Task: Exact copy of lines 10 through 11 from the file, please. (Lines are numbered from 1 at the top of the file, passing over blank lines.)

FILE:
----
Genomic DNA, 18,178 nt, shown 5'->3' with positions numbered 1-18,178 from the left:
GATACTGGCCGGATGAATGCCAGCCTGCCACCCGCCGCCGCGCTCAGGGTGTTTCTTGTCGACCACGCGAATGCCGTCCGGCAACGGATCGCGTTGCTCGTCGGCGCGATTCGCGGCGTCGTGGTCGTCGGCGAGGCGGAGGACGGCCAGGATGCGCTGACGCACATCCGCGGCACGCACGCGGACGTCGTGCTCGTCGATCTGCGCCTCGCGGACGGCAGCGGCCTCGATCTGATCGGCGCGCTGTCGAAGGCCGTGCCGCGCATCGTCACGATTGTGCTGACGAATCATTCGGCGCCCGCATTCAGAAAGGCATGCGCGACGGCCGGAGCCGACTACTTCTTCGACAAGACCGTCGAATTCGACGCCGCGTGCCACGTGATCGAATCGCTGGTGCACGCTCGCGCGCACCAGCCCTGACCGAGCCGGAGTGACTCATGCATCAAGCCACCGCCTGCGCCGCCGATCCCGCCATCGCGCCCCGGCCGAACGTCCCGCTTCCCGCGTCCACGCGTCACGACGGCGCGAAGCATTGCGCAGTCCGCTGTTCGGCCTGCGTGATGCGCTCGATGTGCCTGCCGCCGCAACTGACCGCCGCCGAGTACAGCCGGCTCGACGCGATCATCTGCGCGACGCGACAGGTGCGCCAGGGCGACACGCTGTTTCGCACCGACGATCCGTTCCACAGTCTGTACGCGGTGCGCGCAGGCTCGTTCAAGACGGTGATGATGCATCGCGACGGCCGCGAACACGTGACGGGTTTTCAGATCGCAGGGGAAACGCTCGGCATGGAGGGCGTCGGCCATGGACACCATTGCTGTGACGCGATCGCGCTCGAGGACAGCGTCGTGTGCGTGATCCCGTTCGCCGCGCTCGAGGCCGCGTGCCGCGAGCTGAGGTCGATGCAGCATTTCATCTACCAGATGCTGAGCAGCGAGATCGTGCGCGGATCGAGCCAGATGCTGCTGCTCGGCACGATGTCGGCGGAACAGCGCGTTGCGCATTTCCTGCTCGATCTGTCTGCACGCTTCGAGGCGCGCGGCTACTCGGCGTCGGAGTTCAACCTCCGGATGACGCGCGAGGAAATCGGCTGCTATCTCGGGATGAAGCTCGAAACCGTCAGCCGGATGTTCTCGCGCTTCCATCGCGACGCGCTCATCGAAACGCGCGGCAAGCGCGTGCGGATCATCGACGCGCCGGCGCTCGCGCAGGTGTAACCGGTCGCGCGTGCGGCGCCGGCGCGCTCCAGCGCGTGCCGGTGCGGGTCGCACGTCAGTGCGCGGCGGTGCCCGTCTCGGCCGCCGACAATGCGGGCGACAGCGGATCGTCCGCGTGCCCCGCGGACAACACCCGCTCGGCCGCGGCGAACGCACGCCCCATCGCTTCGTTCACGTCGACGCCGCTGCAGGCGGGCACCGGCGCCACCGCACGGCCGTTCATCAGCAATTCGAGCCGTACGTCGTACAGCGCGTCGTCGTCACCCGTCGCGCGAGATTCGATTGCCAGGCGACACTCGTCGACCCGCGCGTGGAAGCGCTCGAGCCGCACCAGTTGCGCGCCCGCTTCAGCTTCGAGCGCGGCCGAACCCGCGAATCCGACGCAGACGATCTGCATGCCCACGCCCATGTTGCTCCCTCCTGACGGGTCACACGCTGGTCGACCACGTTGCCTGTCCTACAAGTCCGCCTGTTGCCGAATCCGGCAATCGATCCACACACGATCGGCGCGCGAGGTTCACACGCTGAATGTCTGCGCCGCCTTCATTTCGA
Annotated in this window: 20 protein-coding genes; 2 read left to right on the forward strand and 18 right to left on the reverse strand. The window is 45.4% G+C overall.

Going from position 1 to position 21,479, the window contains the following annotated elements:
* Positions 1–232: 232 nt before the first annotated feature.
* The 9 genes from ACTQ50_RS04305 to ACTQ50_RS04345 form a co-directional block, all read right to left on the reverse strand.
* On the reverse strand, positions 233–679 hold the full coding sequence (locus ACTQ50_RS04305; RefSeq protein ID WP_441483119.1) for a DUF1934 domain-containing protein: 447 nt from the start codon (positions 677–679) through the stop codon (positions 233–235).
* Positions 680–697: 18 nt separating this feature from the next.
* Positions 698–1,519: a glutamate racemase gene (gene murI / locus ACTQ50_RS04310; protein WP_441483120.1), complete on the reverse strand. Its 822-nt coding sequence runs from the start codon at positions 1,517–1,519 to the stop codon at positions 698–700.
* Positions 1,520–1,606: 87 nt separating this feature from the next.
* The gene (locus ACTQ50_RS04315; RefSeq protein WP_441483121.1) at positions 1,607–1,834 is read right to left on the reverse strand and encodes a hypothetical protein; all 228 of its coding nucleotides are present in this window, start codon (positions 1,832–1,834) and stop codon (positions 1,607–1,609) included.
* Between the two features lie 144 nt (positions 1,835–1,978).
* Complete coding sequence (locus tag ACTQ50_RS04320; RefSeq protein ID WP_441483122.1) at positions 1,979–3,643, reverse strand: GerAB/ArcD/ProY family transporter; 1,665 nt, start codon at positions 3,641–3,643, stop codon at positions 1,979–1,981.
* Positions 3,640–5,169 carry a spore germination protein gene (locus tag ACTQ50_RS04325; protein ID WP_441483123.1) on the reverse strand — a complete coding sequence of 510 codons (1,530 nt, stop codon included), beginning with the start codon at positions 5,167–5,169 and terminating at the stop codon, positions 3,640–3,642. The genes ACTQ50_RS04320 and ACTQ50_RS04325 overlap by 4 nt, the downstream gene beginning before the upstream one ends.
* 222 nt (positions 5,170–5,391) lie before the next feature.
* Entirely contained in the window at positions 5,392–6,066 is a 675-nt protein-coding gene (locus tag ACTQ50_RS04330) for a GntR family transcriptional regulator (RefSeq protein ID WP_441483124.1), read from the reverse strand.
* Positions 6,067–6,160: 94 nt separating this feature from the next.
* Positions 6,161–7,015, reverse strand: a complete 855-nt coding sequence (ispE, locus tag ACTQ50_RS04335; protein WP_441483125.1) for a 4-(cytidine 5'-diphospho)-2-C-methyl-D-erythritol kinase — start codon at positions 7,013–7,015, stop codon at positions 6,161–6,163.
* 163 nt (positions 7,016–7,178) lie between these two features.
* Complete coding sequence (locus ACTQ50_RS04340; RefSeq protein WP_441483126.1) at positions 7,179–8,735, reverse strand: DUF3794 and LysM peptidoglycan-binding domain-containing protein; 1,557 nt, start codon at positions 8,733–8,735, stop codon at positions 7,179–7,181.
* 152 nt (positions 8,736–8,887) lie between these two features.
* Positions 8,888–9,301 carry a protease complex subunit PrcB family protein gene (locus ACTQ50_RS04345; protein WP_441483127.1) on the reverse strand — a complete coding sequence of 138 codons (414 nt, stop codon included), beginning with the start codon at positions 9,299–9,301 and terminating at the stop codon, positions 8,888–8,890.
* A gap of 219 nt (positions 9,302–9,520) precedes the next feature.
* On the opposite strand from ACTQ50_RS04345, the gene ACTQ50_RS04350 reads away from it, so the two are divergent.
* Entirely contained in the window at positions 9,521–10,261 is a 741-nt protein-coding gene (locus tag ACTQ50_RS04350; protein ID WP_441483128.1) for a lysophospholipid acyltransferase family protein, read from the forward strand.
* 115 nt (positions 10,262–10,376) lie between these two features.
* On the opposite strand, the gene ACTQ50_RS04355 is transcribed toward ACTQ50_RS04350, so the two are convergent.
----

* Positions 1,520–1,606: 87 nt separating this feature from the next.
* The gene (locus ACTQ50_RS04315; RefSeq protein WP_441483121.1) at positions 1,607–1,834 is read right to left on the reverse strand and encodes a hypothetical protein; all 228 of its coding nucleotides are present in this window, start codon (positions 1,832–1,834) and stop codon (positions 1,607–1,609) included.